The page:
This entire San Diego Union-Tribuneprofile on Tony Tufano — the motorcyclist run over last spring by former major leaguer Matt Bush — is worth a read. But here’s the part that really sticks out:
Because of the damage his body incurred — because of all the muscles, bones and organs that caught hell in the crash — his every day is filled with pain.
Which makes it all the more remarkable that his heart is filled with mercy.
“People argue with me about this, but I would like to see him make it. I just want to see him straighten his life out,” said Tufano of the man who hit him — a man currently serving a 51-month prison sentence in Jasper, Fla. “He’ll only be 30 when he gets out, and if he can still throw a ball 99 miles an hour, someone will pick him up.”
Bush, the No. 1 overall pick in the 2004 MLB Amateur Draft, was charged with driving under the influence and inflicting serious bodily injury. It was his third DUI and he will be in that Florida prison until 2016.
Tufano, a 74-year-old lifelong marathon enthusiast, will never run or ride a motorcycle again.
The Red Sox, who won the AL East last season with a 93-69 record, have under-performed so far this season, entering Wednesday’s action with just two more wins than losses at 23-21. The club hasn’t had a winning streak of more than two games since April 15-18. As a result, manager John Farrell may be on the hot seat, Ken Rosenthal of FOX Sports reported on Tuesday.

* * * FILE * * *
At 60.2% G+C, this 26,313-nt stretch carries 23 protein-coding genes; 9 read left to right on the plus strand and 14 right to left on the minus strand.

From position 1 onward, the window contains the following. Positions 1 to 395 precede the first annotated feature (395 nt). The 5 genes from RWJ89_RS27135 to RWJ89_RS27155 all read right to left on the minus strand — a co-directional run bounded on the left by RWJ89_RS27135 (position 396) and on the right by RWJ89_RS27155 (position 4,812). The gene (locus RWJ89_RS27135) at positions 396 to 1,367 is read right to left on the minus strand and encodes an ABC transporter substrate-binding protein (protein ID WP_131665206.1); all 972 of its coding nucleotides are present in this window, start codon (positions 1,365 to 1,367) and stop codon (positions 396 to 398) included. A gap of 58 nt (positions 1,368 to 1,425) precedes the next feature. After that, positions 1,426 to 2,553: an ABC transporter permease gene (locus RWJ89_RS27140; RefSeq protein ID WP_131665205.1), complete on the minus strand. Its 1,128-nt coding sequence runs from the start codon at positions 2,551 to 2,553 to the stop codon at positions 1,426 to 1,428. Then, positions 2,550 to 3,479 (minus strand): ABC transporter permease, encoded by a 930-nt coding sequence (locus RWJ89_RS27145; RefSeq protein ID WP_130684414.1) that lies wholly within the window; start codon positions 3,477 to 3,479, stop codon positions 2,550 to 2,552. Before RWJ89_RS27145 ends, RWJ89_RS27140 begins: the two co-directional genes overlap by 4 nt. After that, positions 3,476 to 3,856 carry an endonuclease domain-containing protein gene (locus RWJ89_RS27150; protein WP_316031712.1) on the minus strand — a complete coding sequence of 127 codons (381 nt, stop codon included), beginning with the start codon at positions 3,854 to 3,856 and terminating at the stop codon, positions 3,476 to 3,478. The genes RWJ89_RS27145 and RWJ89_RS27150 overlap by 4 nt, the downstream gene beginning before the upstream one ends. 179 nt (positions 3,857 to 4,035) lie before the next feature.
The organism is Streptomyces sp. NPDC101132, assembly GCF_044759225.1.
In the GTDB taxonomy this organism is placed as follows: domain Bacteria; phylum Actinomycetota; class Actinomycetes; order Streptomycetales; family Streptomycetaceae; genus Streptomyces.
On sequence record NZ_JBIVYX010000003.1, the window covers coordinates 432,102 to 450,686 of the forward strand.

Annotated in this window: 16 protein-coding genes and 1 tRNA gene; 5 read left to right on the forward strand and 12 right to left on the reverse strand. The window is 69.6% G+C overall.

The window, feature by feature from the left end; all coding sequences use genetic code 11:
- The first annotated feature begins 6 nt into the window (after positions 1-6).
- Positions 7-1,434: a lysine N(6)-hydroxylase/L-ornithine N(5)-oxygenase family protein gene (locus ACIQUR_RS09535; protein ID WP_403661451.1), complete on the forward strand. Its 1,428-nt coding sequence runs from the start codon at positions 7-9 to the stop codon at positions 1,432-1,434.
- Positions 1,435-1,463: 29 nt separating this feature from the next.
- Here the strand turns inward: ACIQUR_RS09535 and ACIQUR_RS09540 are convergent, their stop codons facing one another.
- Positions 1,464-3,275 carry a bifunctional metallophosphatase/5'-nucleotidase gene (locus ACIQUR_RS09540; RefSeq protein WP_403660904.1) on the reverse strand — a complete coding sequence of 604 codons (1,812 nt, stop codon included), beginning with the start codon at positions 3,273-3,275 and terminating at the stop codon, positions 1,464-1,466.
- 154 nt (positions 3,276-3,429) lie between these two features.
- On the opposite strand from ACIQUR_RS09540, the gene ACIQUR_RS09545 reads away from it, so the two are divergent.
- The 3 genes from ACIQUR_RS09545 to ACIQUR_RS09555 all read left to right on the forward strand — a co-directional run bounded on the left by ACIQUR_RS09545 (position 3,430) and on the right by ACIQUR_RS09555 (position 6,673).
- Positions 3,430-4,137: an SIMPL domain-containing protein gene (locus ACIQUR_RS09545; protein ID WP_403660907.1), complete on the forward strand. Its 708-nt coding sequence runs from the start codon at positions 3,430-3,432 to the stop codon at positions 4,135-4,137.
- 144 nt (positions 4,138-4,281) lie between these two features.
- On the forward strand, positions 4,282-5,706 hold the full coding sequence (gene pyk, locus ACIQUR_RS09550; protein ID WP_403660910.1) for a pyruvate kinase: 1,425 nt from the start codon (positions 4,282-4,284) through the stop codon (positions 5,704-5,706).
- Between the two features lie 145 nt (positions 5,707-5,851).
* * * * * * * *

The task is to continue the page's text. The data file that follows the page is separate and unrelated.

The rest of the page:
Beyond the mediocre record, Rosenthal cites two incidents that happened this season that caused Farrell’s stock to drop. The first was the brouhaha with the Orioles when Manny Machado slid into Dustin Pedroia at second base, causing Pedroia to suffer an injury. When reliever Matt Barnes intentionally threw a fastball at Machado, Pedroia was seen telling Machado, “It wasn’t me. It’s them.” The word “them,” of course, would ostensibly be referring to Barnes and Farrell.
The second incident happened last week when pitcher Drew Pomeranz challenged Farrell in the dugout after being removed with a pitch count of 97. Rosenthal suggests that some of Farrell’s players aren’t on the same page as the skipper.
Rosenthal also mentions that Farrell didn’t have the entire backing of the Red Sox clubhouse in 2013, when the club won the World Series. So the issues this year may not be unique; they may be part of a larger trend.
The biggest impediment in making a managerial change for the Red Sox is having a good candidate. After letting Torey Lovullo leave after last season to manage the Diamondbacks, the team’s two most likely interim candidates would be bench coach Gary DiSarcina and third base coach Brian Butterfield. DiSarcina has one year of managing experience above Single-A (Triple-A Pawtucket in 2013). Butterfield hasn’t managed in 15 years.